File Download

There are no files associated with this item.

  Links for fulltext
     (May Require Subscription)
Supplementary

Article: Gonadotropins and ovarian cancer

TitleGonadotropins and ovarian cancer
Authors
Issue Date2007
PublisherThe Endocrine Society. The Journal's web site is located at http://edrv.endojournals.org
Citation
Endocrine Reviews, 2007, v. 28 n. 4, p. 440-461 How to Cite?
AbstractOvarian epithelial cancer (OEC) accounts for 90% of all ovarian cancers and is the leading cause of death from gynecological cancers in North America and Europe. Despite its clinical significance, the factors that regulate the development and progression of ovarian cancer are among the least understood of all major human malignancies. The two gonadotropins, FSH and LH, are key regulators of ovarian cell functions, and the potential role of gonadotropins in the pathogenesis of ovarian cancer is suggested. Ovarian carcinomas have been found to express specific receptors for gonadotropins. The presence of gonadotropins in ovarian tumor fluid suggests the importance of these factors in the transformation and progression of ovarian cancers as well as being prognostic indicators. Functionally, there is evidence showing a direct action of gonadotropins on ovarian tumor cell growth. This review summarizes the key findings and recent advances in our understanding of these peptide hormones in ovarian cancer development and progression and their role in potential future cancer therapy. We will first discuss the supporting evidence and controversies in the "gonadotropin theory" and the use of animal models for exploring the involvement of gonadotropins in the etiology of ovarian cancer. The role of gonadotropins in regulating the proliferation, survival, and metastasis of OEC is next summarized. Relevant data from ovarian surface epithelium, which is widely believed to be the precursor of OEC, are also described. Finally, we will discuss the clinical applications of gonadotropins in ovarian cancer and the recent progress in drug development. Copyright © 2007 by The Endocrine Society.
Persistent Identifierhttp://hdl.handle.net/10722/89256
ISSN
2015 Impact Factor: 14.898
2015 SCImago Journal Rankings: 7.086
ISI Accession Number ID
References

 

DC FieldValueLanguage
dc.contributor.authorChoi, JHen_HK
dc.contributor.authorWong, ASTen_HK
dc.contributor.authorHuang, HFen_HK
dc.contributor.authorLeung, PCKen_HK
dc.date.accessioned2010-09-06T09:54:32Z-
dc.date.available2010-09-06T09:54:32Z-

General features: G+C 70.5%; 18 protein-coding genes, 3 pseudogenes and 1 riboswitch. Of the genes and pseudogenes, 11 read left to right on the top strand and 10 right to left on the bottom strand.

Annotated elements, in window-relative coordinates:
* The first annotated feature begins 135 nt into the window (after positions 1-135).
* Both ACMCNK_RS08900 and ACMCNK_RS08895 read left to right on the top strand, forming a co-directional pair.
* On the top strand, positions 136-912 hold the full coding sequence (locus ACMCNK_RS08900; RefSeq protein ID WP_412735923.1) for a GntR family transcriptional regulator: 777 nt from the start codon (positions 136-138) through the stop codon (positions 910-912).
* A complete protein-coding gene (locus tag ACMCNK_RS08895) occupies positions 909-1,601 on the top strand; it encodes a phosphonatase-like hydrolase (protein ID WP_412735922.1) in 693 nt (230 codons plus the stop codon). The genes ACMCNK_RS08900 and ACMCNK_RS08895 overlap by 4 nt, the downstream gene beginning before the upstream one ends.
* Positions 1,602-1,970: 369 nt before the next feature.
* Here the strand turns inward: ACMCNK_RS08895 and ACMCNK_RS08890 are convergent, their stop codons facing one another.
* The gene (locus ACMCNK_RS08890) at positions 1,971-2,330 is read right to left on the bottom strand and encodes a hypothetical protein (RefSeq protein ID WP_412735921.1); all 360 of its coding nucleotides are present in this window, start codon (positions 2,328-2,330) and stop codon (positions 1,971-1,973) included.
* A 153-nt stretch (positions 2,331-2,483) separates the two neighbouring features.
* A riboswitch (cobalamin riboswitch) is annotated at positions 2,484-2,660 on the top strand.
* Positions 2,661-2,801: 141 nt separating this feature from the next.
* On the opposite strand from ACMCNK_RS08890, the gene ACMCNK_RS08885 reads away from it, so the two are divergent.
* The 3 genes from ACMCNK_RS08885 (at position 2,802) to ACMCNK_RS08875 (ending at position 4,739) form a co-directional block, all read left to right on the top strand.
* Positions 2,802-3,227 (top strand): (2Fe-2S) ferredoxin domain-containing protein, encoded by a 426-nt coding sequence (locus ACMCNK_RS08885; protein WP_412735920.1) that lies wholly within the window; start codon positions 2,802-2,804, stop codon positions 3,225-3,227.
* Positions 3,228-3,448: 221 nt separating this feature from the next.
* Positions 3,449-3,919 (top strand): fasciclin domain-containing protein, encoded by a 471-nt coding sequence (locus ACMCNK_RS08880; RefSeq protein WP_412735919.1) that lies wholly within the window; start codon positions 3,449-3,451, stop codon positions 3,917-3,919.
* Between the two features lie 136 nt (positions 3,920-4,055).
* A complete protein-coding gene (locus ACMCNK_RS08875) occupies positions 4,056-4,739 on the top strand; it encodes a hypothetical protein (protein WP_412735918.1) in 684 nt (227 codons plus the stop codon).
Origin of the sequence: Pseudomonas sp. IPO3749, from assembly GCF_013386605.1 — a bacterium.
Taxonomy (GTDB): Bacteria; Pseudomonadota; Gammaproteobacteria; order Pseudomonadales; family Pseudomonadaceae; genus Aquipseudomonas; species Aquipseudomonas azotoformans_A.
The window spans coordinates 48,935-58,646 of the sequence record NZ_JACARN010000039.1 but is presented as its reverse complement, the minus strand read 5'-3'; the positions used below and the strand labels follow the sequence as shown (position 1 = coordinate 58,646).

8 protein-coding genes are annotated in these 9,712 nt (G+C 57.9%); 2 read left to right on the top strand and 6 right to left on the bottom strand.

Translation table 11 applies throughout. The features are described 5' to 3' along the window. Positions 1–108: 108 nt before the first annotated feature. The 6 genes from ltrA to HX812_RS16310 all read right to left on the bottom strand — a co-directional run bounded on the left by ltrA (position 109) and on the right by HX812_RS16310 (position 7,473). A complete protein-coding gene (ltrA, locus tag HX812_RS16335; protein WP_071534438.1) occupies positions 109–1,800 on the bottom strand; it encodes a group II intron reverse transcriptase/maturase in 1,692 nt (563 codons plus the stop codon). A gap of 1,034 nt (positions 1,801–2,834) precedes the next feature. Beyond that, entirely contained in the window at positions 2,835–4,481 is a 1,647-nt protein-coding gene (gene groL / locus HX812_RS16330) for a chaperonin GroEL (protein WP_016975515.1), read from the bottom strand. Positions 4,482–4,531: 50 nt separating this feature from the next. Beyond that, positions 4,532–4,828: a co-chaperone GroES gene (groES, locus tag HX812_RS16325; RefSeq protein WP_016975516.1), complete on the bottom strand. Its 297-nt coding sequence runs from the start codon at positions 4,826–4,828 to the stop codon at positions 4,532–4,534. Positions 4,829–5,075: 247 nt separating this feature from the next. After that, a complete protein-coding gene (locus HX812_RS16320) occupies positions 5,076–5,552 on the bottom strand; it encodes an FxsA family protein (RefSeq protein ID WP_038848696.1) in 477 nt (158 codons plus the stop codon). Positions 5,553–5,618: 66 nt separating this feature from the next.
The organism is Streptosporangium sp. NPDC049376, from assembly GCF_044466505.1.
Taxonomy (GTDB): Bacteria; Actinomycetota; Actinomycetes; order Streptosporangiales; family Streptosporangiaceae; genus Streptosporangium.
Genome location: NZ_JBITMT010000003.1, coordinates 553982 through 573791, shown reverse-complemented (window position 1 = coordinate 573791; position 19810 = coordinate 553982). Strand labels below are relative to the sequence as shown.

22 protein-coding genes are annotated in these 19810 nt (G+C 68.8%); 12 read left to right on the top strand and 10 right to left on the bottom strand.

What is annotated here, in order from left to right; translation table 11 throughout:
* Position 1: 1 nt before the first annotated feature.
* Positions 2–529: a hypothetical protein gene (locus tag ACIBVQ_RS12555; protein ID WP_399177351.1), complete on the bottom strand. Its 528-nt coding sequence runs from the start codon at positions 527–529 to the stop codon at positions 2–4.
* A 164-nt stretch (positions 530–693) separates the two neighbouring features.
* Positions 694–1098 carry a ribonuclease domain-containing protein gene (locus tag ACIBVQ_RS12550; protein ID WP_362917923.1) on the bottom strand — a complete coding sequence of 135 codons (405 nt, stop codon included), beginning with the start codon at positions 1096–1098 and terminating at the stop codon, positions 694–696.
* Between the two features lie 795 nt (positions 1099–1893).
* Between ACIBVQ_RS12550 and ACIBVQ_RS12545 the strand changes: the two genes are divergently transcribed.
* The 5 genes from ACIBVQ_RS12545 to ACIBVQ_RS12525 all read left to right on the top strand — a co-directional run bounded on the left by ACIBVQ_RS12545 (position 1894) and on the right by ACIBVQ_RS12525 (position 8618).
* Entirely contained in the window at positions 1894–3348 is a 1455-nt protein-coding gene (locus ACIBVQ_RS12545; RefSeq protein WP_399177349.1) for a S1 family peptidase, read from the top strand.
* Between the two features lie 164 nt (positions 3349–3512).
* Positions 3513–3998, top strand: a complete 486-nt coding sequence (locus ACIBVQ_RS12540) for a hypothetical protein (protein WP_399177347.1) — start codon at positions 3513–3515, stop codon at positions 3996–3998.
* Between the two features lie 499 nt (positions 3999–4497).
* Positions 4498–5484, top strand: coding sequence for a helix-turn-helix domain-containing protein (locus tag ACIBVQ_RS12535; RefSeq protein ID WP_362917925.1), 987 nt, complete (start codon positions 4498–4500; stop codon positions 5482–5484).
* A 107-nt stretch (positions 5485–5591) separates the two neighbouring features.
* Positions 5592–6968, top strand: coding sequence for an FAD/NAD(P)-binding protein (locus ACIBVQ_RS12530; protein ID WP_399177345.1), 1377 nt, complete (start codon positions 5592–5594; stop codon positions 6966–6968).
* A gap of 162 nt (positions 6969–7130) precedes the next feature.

dc.date.issued2007en_HK
dc.identifier.citationEndocrine Reviews, 2007, v. 28 n. 4, p. 440-461en_HK
dc.identifier.issn0163-769Xen_HK
dc.identifier.urihttp://hdl.handle.net/10722/89256-
dc.description.abstractOvarian epithelial cancer (OEC) accounts for 90% of all ovarian cancers and is the leading cause of death from gynecological cancers in North America and Europe. Despite its clinical significance, the factors that regulate the development and progression of ovarian cancer are among the least understood of all major human malignancies. The two gonadotropins, FSH and LH, are key regulators of ovarian cell functions, and the potential role of gonadotropins in the pathogenesis of ovarian cancer is suggested. Ovarian carcinomas have been found to express specific receptors for gonadotropins. The presence of gonadotropins in ovarian tumor fluid suggests the importance of these factors in the transformation and progression of ovarian cancers as well as being prognostic indicators. Functionally, there is evidence showing a direct action of gonadotropins on ovarian tumor cell growth. This review summarizes the key findings and recent advances in our understanding of these peptide hormones in ovarian cancer development and progression and their role in potential future cancer therapy. We will first discuss the supporting evidence and controversies in the "gonadotropin theory" and the use of animal models for exploring the involvement of gonadotropins in the etiology of ovarian cancer. The role of gonadotropins in regulating the proliferation, survival, and metastasis of OEC is next summarized. Relevant data from ovarian surface epithelium, which is widely believed to be the precursor of OEC, are also described. Finally, we will discuss the clinical applications of gonadotropins in ovarian cancer and the recent progress in drug development. Copyright © 2007 by The Endocrine Society.en_HK
dc.languageengen_HK
dc.publisherThe Endocrine Society. The Journal's web site is located at http://edrv.endojournals.orgen_HK
dc.relation.ispartofEndocrine Reviewsen_HK
dc.rightsEndocrine Reviews. Copyright © The Endocrine Society.en_HK
dc.titleGonadotropins and ovarian canceren_HK
dc.typeArticleen_HK
dc.identifier.openurlhttp://library.hku.hk:4550/resserv?sid=HKU:IR&issn=0163-769X&volume=28&spage=440&epage=461&date=2007&atitle=Gonadotropins+and+ovarian+canceren_HK
dc.identifier.emailWong, AST: awong1@hkucc.hku.hken_HK
dc.identifier.authorityWong, AST=rp00805en_HK
dc.description.naturelink_to_subscribed_fulltext-
dc.identifier.doi10.1210/er.2006-0036en_HK
dc.identifier.pmid17463396-
dc.identifier.scopuseid_2-s2.0-34250875316en_HK
dc.identifier.hkuros130200en_HK
dc.relation.referenceshttp://www.scopus.com/mlt/select.url?eid=2-s2.0-34250875316&selection=ref&src=s&origin=recordpageen_HK
dc.identifier.volume28en_HK
dc.identifier.issue4en_HK
dc.identifier.spage440en_HK
dc.identifier.epage461en_HK
dc.identifier.isiWOS:000247063300003-
dc.publisher.placeUnited Statesen_HK
dc.identifier.scopusauthoridChoi, JH=7501395645en_HK
dc.identifier.scopusauthoridWong, AST=23987963300en_HK
dc.identifier.scopusauthoridHuang, HF=7405614660en_HK
dc.identifier.scopusauthoridLeung, PCK=55085135300en_HK

Export via OAI-PMH Interface in XML Formats


OR


Export to Other Non-XML Formats